Gerrymandering has destroyed much of the legitimacy of the American electoral system.
In Great Britain, the winner-take-all rule and a multi-party system have done much the same thing.
Queen Elizabeth II presides over a patchwork of political strongholds that put the lie to any common sense notion of democracy.
Probably you heard that the British Conservative Party won control of Parliament in a national election last week, sending 331 MPs to fill more than half of the 650 seats in the House of Commons that represents Britain, Scotland and Ireland.
Probably you didn’t hear this:
In Great Britain, the Parliamentary candidate who gets the most votes in any district—a majority is not needed—wins the seat. If several candidates split the vote, a smallish minority of votes may be enough to win. Ballots with multiple candidates are common in Britain.
The Conservatives got only 37% of all votes cast. That’s not what would be called a mandate in any political system. The Conservative Party is strong in southern England, and weak elsewhere, including London. The Conservatives hold one seat in Scotland, and none in Ireland.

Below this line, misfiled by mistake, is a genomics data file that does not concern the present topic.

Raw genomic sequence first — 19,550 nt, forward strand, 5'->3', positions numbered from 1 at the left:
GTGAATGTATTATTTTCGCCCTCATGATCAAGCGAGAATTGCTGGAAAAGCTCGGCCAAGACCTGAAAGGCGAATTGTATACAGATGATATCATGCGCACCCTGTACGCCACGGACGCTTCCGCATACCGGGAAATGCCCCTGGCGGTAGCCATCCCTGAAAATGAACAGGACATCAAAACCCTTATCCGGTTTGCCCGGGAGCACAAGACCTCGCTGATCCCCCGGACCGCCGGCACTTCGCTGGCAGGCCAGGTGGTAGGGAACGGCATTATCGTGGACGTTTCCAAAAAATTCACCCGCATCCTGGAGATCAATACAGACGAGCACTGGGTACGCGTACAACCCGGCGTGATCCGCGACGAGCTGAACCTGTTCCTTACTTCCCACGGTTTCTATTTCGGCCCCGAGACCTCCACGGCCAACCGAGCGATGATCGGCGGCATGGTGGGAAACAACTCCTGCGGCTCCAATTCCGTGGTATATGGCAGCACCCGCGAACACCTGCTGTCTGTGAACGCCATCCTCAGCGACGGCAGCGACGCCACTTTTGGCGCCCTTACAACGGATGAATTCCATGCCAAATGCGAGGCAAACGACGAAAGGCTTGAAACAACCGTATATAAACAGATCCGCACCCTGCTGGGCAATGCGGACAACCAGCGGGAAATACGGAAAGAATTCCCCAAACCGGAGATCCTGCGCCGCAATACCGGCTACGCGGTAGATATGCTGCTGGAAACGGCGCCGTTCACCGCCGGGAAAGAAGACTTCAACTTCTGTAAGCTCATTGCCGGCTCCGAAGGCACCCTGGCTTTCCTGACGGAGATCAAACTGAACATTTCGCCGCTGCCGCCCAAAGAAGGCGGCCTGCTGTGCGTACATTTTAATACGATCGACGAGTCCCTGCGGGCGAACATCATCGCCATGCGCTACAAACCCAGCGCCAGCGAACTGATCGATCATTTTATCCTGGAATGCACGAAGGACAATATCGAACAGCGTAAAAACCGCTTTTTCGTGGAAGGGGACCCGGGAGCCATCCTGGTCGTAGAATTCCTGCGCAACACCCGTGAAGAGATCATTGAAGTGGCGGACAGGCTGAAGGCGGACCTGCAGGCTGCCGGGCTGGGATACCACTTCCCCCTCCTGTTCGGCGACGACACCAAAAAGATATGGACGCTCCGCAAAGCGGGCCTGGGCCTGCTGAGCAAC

The Labour Party won 31% of the national vote. Its base is in London, the Midlands and England’s North regions. Like the Tories, Labour has one MP from Scotland.
The Scottish National Party is the powerhouse in Scotland. Although it took only 5% of the overall vote, the SNP won 56 of the 59 seats representing Scotland. It isn’t even on the charts anywhere else.
The UK Independence Party is a right-wing populist group that opposes British membership in the European Union and has no geographic stronghold. The UKIP received almost 4 million votes—more than twice as many as the SNP—but elected only one candidate to Parliament.
It what sense does Great Britain have a beneficent representative democracy? How often is the public good effectively served in the continuing turmoil of regional and political combat?
Copyright © Richard Carl Subber 2015 All rights reserved.